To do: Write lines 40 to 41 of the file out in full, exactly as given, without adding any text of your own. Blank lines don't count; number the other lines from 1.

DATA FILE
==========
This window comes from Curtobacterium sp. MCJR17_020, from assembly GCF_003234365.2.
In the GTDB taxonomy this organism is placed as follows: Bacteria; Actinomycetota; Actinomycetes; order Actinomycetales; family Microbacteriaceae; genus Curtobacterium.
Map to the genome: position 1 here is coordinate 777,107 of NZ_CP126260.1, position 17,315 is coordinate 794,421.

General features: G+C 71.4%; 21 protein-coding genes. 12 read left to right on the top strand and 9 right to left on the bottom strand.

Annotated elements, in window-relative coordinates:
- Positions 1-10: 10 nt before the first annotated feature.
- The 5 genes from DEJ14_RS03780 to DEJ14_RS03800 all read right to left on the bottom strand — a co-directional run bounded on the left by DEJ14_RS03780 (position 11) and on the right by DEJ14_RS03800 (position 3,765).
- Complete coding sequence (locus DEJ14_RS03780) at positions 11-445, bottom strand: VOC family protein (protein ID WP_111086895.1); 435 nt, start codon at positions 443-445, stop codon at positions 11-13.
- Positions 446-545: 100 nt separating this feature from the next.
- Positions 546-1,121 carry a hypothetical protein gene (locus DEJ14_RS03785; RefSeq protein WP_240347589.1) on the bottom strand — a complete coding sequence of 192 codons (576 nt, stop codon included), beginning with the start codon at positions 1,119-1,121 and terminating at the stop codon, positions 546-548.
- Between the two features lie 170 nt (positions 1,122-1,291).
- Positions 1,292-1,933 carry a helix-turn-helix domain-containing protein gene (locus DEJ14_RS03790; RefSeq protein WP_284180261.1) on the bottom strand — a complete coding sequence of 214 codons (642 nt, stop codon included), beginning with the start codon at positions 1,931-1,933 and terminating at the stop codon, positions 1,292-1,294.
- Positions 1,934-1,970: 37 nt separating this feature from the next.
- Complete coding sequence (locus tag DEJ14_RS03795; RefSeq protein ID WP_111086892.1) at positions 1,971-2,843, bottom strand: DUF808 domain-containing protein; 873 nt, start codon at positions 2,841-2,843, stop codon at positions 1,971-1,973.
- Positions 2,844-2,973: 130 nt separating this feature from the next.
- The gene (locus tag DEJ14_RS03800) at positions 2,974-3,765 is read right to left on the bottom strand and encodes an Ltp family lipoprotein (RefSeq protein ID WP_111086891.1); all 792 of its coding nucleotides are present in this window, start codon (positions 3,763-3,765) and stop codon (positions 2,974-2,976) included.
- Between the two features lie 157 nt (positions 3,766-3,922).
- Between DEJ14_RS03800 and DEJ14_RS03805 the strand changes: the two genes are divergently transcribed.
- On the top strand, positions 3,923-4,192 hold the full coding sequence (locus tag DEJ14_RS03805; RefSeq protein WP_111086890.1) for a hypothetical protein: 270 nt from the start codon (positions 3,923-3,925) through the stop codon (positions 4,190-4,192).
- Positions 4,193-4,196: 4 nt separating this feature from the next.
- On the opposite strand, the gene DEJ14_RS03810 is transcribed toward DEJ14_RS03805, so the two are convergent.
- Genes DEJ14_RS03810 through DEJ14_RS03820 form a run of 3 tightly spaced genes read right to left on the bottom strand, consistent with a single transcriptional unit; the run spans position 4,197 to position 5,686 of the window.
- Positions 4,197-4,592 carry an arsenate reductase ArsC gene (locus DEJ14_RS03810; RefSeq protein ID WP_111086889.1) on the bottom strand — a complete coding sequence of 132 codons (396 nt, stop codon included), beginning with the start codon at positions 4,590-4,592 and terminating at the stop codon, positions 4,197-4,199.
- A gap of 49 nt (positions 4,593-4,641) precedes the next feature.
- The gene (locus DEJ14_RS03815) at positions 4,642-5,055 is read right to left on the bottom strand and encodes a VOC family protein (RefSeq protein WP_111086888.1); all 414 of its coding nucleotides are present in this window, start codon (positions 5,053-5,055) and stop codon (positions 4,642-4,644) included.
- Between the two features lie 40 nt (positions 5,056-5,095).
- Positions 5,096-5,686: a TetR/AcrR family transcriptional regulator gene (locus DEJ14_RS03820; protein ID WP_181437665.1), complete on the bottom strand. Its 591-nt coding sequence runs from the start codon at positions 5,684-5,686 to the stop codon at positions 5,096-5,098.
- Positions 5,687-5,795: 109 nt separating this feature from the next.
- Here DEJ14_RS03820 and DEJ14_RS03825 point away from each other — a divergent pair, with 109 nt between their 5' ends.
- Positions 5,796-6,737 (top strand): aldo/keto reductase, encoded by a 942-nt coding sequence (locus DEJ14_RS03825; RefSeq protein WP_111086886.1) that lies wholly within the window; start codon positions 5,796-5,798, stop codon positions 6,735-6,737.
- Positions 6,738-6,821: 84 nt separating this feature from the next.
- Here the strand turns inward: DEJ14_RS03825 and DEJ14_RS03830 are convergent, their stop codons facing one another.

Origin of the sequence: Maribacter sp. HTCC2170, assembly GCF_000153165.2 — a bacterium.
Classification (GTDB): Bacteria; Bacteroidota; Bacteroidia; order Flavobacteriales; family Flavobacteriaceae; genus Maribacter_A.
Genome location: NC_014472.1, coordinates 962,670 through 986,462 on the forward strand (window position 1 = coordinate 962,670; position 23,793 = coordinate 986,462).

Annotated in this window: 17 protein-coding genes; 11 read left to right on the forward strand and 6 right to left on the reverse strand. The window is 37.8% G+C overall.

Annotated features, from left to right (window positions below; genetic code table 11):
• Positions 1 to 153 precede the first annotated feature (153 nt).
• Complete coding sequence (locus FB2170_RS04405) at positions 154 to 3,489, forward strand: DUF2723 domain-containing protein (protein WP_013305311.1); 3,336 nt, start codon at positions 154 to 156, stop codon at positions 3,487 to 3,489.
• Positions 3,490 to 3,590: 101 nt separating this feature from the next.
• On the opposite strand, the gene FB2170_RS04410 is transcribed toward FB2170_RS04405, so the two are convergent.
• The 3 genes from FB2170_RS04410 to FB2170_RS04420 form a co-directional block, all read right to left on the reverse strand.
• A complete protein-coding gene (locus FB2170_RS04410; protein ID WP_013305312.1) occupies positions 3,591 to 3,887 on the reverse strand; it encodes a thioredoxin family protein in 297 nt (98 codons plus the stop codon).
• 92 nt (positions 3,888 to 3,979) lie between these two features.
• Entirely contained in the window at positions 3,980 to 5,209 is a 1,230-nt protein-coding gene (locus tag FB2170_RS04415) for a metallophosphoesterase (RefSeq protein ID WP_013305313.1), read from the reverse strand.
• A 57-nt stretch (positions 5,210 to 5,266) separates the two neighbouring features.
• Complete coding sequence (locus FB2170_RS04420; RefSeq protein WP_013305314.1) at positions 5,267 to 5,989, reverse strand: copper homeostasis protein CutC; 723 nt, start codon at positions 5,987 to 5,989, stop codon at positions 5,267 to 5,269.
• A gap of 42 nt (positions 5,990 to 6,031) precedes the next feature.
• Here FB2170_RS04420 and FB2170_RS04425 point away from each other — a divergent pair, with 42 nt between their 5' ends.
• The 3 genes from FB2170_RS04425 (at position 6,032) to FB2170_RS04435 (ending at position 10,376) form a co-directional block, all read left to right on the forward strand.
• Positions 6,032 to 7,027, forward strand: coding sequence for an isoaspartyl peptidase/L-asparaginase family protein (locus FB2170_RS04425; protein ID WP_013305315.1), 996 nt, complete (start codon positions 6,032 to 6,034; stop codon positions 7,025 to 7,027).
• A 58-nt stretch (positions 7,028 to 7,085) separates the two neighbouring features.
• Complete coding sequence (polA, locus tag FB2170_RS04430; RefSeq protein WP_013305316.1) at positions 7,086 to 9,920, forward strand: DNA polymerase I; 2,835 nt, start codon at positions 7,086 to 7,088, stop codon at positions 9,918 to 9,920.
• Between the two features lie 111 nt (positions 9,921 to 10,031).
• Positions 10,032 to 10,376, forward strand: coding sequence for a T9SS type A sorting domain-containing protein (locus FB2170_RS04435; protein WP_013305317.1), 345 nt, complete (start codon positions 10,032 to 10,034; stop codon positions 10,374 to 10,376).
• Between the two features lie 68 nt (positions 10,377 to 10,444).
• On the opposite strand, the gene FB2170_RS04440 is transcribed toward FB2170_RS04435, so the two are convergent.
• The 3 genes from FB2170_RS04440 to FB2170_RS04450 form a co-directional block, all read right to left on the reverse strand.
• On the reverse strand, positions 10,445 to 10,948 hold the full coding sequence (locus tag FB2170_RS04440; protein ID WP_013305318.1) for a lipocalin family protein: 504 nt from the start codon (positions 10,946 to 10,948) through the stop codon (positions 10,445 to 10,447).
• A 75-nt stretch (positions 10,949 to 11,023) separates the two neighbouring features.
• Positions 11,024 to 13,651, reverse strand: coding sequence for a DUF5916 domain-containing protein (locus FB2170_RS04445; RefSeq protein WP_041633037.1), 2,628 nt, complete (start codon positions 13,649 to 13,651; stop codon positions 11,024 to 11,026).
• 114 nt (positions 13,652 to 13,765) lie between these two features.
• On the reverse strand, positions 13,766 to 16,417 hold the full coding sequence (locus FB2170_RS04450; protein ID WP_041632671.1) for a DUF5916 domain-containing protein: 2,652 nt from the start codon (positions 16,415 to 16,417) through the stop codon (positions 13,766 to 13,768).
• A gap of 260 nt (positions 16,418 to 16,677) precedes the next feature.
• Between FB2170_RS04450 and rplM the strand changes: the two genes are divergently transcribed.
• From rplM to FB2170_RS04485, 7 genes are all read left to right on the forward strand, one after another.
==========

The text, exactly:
• Positions 3,490 to 3,590: 101 nt separating this feature from the next.
• On the opposite strand, the gene FB2170_RS04410 is transcribed toward FB2170_RS04405, so the two are convergent.